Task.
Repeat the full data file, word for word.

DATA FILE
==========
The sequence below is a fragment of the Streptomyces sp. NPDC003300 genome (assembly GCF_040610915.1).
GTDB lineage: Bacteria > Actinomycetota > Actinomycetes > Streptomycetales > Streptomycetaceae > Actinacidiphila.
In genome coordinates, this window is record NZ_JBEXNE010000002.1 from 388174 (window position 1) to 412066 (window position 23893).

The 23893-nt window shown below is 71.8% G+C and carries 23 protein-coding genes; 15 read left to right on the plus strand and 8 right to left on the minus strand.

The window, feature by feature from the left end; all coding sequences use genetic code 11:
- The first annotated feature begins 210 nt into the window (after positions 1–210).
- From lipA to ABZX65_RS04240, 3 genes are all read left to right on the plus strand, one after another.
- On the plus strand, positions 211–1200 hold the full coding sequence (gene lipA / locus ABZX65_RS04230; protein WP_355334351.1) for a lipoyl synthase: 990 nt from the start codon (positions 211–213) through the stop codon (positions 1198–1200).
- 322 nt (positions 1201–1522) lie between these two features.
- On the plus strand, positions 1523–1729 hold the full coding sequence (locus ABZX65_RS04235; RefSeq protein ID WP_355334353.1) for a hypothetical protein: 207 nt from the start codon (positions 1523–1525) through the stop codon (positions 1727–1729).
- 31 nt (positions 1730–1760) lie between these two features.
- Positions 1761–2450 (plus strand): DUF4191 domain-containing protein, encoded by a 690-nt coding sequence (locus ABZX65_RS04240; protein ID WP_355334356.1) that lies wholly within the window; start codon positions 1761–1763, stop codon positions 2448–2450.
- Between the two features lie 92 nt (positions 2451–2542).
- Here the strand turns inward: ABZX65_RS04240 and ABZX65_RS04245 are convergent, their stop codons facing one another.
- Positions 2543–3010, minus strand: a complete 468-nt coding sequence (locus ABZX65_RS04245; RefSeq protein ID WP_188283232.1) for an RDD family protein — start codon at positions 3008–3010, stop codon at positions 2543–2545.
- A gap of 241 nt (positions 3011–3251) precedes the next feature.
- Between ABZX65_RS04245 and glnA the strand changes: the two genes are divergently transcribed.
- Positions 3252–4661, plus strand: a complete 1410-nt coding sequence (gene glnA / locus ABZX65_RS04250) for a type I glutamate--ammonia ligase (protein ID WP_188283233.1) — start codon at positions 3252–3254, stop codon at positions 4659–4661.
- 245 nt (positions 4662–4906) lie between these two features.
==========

The sequence below is a fragment of the Streptomyces sp. NPDC003300 genome (assembly GCF_040610915.1).
GTDB lineage: Bacteria > Actinomycetota > Actinomycetes > Streptomycetales > Streptomycetaceae > Actinacidiphila.
In genome coordinates, this window is record NZ_JBEXNE010000002.1 from 388174 (window position 1) to 412066 (window position 23893).

The 23893-nt window shown below is 71.8% G+C and carries 23 protein-coding genes; 15 read left to right on the plus strand and 8 right to left on the minus strand.

The window, feature by feature from the left end; all coding sequences use genetic code 11:
- The first annotated feature begins 210 nt into the window (after positions 1–210).
- From lipA to ABZX65_RS04240, 3 genes are all read left to right on the plus strand, one after another.
- On the plus strand, positions 211–1200 hold the full coding sequence (gene lipA / locus ABZX65_RS04230; protein WP_355334351.1) for a lipoyl synthase: 990 nt from the start codon (positions 211–213) through the stop codon (positions 1198–1200).
- 322 nt (positions 1201–1522) lie between these two features.
- On the plus strand, positions 1523–1729 hold the full coding sequence (locus ABZX65_RS04235; RefSeq protein ID WP_355334353.1) for a hypothetical protein: 207 nt from the start codon (positions 1523–1525) through the stop codon (positions 1727–1729).
- 31 nt (positions 1730–1760) lie between these two features.
- Positions 1761–2450 (plus strand): DUF4191 domain-containing protein, encoded by a 690-nt coding sequence (locus ABZX65_RS04240; protein ID WP_355334356.1) that lies wholly within the window; start codon positions 1761–1763, stop codon positions 2448–2450.
- Between the two features lie 92 nt (positions 2451–2542).
- Here the strand turns inward: ABZX65_RS04240 and ABZX65_RS04245 are convergent, their stop codons facing one another.
- Positions 2543–3010, minus strand: a complete 468-nt coding sequence (locus ABZX65_RS04245; RefSeq protein ID WP_188283232.1) for an RDD family protein — start codon at positions 3008–3010, stop codon at positions 2543–2545.
- A gap of 241 nt (positions 3011–3251) precedes the next feature.
- Between ABZX65_RS04245 and glnA the strand changes: the two genes are divergently transcribed.
- Positions 3252–4661, plus strand: a complete 1410-nt coding sequence (gene glnA / locus ABZX65_RS04250) for a type I glutamate--ammonia ligase (protein ID WP_188283233.1) — start codon at positions 3252–3254, stop codon at positions 4659–4661.
- 245 nt (positions 4662–4906) lie between these two features.